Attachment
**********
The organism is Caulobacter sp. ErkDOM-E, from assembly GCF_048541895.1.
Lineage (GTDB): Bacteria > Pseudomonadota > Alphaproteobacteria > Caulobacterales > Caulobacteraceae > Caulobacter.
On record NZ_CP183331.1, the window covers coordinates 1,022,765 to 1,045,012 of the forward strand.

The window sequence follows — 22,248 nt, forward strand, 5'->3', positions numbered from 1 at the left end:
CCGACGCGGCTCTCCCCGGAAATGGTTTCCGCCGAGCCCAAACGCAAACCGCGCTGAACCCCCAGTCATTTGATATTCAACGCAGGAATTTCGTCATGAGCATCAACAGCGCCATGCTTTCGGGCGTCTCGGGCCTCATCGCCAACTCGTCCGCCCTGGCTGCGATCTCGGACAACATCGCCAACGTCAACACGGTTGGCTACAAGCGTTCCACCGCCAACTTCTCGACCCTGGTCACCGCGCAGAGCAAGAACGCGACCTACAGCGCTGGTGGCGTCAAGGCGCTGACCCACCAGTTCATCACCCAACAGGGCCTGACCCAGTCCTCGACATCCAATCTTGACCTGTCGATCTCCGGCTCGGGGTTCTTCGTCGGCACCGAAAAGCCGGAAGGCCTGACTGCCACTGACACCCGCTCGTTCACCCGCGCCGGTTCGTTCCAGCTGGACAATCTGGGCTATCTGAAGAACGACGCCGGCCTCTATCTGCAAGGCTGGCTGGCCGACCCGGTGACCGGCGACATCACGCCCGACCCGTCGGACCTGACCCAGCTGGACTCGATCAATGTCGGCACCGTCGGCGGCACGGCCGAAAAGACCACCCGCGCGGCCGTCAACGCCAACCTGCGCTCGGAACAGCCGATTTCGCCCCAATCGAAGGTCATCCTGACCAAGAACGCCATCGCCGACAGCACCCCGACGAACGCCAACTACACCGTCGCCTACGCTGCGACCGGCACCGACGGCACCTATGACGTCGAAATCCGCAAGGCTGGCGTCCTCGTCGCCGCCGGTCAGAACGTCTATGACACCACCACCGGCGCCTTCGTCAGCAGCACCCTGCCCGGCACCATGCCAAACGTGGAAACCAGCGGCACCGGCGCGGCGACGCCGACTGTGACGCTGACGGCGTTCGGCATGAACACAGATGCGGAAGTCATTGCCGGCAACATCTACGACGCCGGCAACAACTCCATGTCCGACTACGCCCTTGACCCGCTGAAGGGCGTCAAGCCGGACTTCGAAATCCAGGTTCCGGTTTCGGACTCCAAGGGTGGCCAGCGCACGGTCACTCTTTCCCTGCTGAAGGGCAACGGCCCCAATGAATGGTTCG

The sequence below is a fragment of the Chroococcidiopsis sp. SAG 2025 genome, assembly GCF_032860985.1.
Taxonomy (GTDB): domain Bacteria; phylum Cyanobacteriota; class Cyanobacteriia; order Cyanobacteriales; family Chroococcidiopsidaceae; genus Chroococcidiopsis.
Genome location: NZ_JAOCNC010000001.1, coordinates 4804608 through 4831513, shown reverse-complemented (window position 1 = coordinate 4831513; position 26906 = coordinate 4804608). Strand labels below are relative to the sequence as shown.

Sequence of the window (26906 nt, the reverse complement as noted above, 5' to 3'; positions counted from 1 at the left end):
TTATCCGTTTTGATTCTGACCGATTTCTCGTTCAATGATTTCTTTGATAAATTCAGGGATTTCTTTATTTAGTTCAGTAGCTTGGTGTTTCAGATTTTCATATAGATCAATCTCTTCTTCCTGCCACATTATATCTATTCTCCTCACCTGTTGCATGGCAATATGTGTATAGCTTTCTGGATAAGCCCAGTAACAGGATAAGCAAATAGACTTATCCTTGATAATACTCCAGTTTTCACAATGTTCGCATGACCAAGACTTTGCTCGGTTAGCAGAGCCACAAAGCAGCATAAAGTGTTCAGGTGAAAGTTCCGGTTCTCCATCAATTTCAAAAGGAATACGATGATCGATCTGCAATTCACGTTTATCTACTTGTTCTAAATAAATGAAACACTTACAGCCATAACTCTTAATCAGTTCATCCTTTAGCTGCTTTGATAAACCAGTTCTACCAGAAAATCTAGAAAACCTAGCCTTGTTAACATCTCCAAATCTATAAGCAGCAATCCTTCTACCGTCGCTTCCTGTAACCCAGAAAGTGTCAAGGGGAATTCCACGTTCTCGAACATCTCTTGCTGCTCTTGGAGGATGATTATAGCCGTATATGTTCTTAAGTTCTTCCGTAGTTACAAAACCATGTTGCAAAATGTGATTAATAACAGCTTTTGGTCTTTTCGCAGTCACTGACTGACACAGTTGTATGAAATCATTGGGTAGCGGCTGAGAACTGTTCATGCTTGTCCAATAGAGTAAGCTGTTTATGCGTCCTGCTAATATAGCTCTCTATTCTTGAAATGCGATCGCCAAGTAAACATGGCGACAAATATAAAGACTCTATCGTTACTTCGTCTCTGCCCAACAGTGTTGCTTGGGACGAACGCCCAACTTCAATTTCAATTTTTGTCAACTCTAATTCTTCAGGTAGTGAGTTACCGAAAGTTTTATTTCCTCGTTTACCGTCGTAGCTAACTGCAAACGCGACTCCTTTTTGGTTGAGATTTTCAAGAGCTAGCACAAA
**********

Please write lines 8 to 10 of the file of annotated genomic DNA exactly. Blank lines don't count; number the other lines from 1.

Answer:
Genome location: NZ_JAOCNC010000001.1, coordinates 4804608 through 4831513, shown reverse-complemented (window position 1 = coordinate 4831513; position 26906 = coordinate 4804608). Strand labels below are relative to the sequence as shown.

Sequence of the window (26906 nt, the reverse complement as noted above, 5' to 3'; positions counted from 1 at the left end):
TTATCCGTTTTGATTCTGACCGATTTCTCGTTCAATGATTTCTTTGATAAATTCAGGGATTTCTTTATTTAGTTCAGTAGCTTGGTGTTTCAGATTTTCATATAGATCAATCTCTTCTTCCTGCCACATTATATCTATTCTCCTCACCTGTTGCATGGCAATATGTGTATAGCTTTCTGGATAAGCCCAGTAACAGGATAAGCAAATAGACTTATCCTTGATAATACTCCAGTTTTCACAATGTTCGCATGACCAAGACTTTGCTCGGTTAGCAGAGCCACAAAGCAGCATAAAGTGTTCAGGTGAAAGTTCCGGTTCTCCATCAATTTCAAAAGGAATACGATGATCGATCTGCAATTCACGTTTATCTACTTGTTCTAAATAAATGAAACACTTACAGCCATAACTCTTAATCAGTTCATCCTTTAGCTGCTTTGATAAACCAGTTCTACCAGAAAATCTAGAAAACCTAGCCTTGTTAACATCTCCAAATCTATAAGCAGCAATCCTTCTACCGTCGCTTCCTGTAACCCAGAAAGTGTCAAGGGGAATTCCACGTTCTCGAACATCTCTTGCTGCTCTTGGAGGATGATTATAGCCGTATATGTTCTTAAGTTCTTCCGTAGTTACAAAACCATGTTGCAAAATGTGATTAATAACAGCTTTTGGTCTTTTCGCAGTCACTGACTGACACAGTTGTATGAAATCATTGGGTAGCGGCTGAGAACTGTTCATGCTTGTCCAATAGAGTAAGCTGTTTATGCGTCCTGCTAATATAGCTCTCTATTCTTGAAATGCGATCGCCAAGTAAACATGGCGACAAATATAAAGACTCTATCGTTACTTCGTCTCTGCCCAACAGTGTTGCTTGGGACGAACGCCCAACTTCAATTTCAATTTTTGTCAACTCTAATTCTTCAGGTAGTGAGTTACCGAAAGTTTTATTTCCTCGTTTACCGTCGTAGCTAACTGCAAACGCGACTCCTTTTTGGTTGAGATTTTCAAGAGCTAGCACAAA